Mr. Anka is in concert in Regina next month, and I still haven’t decided if I am going…I want to.

Paul Anka does ‘Classics’ his way
Age has apparently mellowed Paul Anka. With his last CD, 2005’s Rock Swings, the 66-year-old pop veteran raised eyebrows by performing tunes made famous by Nirvana, Soundgarden and Van Halen. But his latest project covers the softer turf of Billy Joel, Joni Mitchell and, well, Anka himself.
“I obviously didn’t want to do Rock Swings II,” says Anka.
So for Classic Songs, My Way, out Aug. 28, the former teen idol, whose own songwriting credits include one of Frank Sinatra’s signature tunes and the theme for The Tonight Show, decided to “expand things a little. I wanted to take songs from different genres that I could turn into ballads.”
The result is a collection that swings ó literally ó from Joel’s I Go to Extremes and Mitchell’s Both Sides Now to ditties introduced by Cyndi Lauper (Time After Time), Duran Duran (Ordinary World), Daniel Powter (Bad Day) and, for edgy good measure, The Killers (Mr. Brightside).
There are also new renditions of vintage Anka material. My Way, adapted from a French song, “became especially important, because of my anniversary,” says Anka, who is commemorating his 50th year in the music business. The Sinatra staple is featured as a duet with Jon Bon Jovi, while You Are My Destiny, a hit for Anka back in 1958, pairs him with latter-day crooner and fellow Canadian Michael BublÈ.
Anka traces the more contemporary direction he began pursuing on Rock Swings to his enthusiasm for BublÈ’s first album, which he supported in the song selection and arranging stages.
“I saw there was a window for swing, and thought that Michael had the instrument for it, and this wonderful young energy that could put it back out there,” Anka says.
Conversely, Anka realized “there’s this pool of songs from the ’80s and ’90s that are today’s standards, which brought me to Rock Swings. It was paramount to keep the integrity of the music, because anybody’s reaction could have been, ‘Anka, doing Teen Spirit? What is this, Pat Boone all over again?’ ”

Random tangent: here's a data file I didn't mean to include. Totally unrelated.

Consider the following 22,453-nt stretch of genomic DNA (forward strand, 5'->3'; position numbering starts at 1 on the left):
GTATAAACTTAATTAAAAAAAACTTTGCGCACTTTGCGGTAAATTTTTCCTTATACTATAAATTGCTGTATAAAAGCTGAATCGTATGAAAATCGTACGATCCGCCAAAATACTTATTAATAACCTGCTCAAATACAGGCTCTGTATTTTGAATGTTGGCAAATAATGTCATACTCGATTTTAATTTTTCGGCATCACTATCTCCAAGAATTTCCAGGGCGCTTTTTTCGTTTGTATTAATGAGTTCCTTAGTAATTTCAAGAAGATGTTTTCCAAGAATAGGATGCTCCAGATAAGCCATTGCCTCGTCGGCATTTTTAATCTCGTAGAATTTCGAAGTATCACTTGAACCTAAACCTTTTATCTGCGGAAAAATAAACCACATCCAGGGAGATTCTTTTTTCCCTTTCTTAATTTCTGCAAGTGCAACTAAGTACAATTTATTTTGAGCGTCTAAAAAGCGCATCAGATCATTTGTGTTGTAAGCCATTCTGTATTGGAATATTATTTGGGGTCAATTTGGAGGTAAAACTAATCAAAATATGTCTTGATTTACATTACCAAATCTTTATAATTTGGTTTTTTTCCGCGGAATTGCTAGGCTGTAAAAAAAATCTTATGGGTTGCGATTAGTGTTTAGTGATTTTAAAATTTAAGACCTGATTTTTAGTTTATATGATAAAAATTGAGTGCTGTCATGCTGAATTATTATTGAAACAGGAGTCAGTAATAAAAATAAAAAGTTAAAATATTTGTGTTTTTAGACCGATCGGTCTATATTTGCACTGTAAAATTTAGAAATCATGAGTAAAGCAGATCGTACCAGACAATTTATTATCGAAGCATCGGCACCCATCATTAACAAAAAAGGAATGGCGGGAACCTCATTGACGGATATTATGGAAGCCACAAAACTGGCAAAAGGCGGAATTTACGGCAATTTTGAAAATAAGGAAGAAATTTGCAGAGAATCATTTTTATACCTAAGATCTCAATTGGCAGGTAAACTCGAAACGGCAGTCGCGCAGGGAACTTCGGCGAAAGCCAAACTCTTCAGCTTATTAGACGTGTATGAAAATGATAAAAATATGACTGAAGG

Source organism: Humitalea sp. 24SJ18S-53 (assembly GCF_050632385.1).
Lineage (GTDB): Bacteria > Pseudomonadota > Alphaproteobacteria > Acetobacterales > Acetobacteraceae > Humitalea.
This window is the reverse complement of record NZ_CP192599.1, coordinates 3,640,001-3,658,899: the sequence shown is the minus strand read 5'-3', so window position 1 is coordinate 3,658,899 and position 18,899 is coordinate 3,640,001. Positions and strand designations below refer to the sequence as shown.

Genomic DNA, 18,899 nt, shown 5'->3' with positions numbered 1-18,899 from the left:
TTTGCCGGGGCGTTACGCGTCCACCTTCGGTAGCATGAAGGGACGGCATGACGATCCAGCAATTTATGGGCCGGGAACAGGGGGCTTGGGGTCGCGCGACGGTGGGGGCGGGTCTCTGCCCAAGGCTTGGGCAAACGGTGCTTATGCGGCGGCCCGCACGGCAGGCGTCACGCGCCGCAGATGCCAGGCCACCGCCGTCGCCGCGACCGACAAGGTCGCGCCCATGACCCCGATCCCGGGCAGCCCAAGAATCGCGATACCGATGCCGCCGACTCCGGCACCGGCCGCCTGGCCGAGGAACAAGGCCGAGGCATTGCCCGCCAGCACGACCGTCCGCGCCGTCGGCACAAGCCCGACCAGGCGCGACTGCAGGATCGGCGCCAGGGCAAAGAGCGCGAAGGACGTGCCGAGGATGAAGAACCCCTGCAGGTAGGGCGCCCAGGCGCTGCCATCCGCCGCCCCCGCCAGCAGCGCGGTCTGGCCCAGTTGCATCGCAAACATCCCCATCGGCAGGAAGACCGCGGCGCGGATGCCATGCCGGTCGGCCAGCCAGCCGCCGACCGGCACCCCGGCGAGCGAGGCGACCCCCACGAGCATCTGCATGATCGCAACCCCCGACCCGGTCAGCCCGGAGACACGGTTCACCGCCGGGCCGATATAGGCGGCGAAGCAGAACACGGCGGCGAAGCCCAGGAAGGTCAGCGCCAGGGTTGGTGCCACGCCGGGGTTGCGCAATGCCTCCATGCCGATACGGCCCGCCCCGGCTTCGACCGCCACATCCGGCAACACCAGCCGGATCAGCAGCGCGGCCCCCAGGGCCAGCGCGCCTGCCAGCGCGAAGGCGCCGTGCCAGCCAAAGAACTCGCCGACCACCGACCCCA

(He’s referring to Boone’s 1997 camp classic, In a Metal Mood: No More Mr. Nice Guy. “A novelty record, I’d say ó though Pat is a wonderful artist and an old friend.”)
For Classic Songs, too, Anka chose songs “out of respect for the artists and the music. Many are songs that I wish I had written. The credibility I bring to them, perhaps, is that as a writer and musician myself, I can see and hear the songs in another way.”
Anka stresses that he draws on different experiences than the younger artists whose repertoires he tapped. “When I started out, all you did was write and record something and give it to the record company. Then you went out and lived rock ‘n’ roll. Now you have to run a business and do a lot of other things.”
Touring has changed as well, Anka observes.
“I started on a bus, and I’m not talking about a bus in today’s terms, with beds and bathrooms and catering. These were buses that barely made it. And I was in some cases the only white kid, working my way through parts of the country where my friends couldn’t get off to go to the bathroom or get something to eat.”
Insecurity about his career was also an issue, even after writing chart-toppers such as Diana and (You’re) Having My Baby and hits for Tom Jones and others. Anka recalls “not having the confidence to sing My Way, even though I was embraced by the Rat Pack.”
Such travails will likely be explored in greater depth in an autobiography that Anka began planning after an interview on Howard Stern’s Sirius satellite radio program last summer.
“I just told it like it was, talking about Sinatra, the Kennedys, the Mafia, everything that had been around me. People started calling in, asking when I was going to write a book.”
Now signed to St. Martin’s Press, Anka, who once flirted with a career in journalism, is “going through my archives with a writer who will work with me, because I don’t have the time.” He hopes to finish the book by late 2008.
In addition to promoting Classic Songs, he’s already plotting his next album, which may contain original material, “though I can’t commit yet.”
Having recently returned from a European tour, Anka also is eager to launch a series of American dates in September ó past misgivings about life on the road notwithstanding.
“Today I love it, because I survived to become part of something ongoing,” he says. “With every song, you see a different look in people’s eyes or a different rush to the stage. By the time you get to My Way, they’re reaching up, some of them crying.
“That’s the part you work your whole life for.”